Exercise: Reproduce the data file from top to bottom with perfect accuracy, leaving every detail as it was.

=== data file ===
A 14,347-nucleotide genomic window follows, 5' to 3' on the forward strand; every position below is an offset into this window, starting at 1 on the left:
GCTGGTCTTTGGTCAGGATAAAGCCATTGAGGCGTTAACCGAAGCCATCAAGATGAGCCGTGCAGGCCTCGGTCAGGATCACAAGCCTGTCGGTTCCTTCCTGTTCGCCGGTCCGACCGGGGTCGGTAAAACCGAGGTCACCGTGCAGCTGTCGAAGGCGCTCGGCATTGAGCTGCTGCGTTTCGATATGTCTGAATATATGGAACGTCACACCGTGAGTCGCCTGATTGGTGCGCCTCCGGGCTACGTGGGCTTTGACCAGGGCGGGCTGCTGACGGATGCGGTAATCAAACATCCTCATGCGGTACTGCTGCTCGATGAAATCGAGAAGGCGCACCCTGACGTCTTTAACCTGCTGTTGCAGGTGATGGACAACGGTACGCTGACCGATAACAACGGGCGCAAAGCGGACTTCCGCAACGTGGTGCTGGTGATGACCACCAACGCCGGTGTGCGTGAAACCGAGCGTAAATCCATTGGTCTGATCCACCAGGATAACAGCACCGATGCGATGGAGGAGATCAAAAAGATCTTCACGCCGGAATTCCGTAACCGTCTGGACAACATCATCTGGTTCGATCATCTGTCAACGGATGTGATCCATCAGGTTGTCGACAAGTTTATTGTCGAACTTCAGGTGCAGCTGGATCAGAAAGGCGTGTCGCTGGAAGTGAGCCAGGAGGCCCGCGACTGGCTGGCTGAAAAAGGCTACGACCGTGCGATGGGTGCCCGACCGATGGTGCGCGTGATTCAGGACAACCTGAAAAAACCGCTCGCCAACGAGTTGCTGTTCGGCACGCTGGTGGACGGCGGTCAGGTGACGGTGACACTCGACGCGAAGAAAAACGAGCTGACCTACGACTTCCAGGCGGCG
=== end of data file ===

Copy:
A 14,347-nucleotide genomic window follows, 5' to 3' on the forward strand; every position below is an offset into this window, starting at 1 on the left:
GCTGGTCTTTGGTCAGGATAAAGCCATTGAGGCGTTAACCGAAGCCATCAAGATGAGCCGTGCAGGCCTCGGTCAGGATCACAAGCCTGTCGGTTCCTTCCTGTTCGCCGGTCCGACCGGGGTCGGTAAAACCGAGGTCACCGTGCAGCTGTCGAAGGCGCTCGGCATTGAGCTGCTGCGTTTCGATATGTCTGAATATATGGAACGTCACACCGTGAGTCGCCTGATTGGTGCGCCTCCGGGCTACGTGGGCTTTGACCAGGGCGGGCTGCTGACGGATGCGGTAATCAAACATCCTCATGCGGTACTGCTGCTCGATGAAATCGAGAAGGCGCACCCTGACGTCTTTAACCTGCTGTTGCAGGTGATGGACAACGGTACGCTGACCGATAACAACGGGCGCAAAGCGGACTTCCGCAACGTGGTGCTGGTGATGACCACCAACGCCGGTGTGCGTGAAACCGAGCGTAAATCCATTGGTCTGATCCACCAGGATAACAGCACCGATGCGATGGAGGAGATCAAAAAGATCTTCACGCCGGAATTCCGTAACCGTCTGGACAACATCATCTGGTTCGATCATCTGTCAACGGATGTGATCCATCAGGTTGTCGACAAGTTTATTGTCGAACTTCAGGTGCAGCTGGATCAGAAAGGCGTGTCGCTGGAAGTGAGCCAGGAGGCCCGCGACTGGCTGGCTGAAAAAGGCTACGACCGTGCGATGGGTGCCCGACCGATGGTGCGCGTGATTCAGGACAACCTGAAAAAACCGCTCGCCAACGAGTTGCTGTTCGGCACGCTGGTGGACGGCGGTCAGGTGACGGTGACACTCGACGCGAAGAAAAACGAGCTGACCTACGACTTCCAGGCGGCG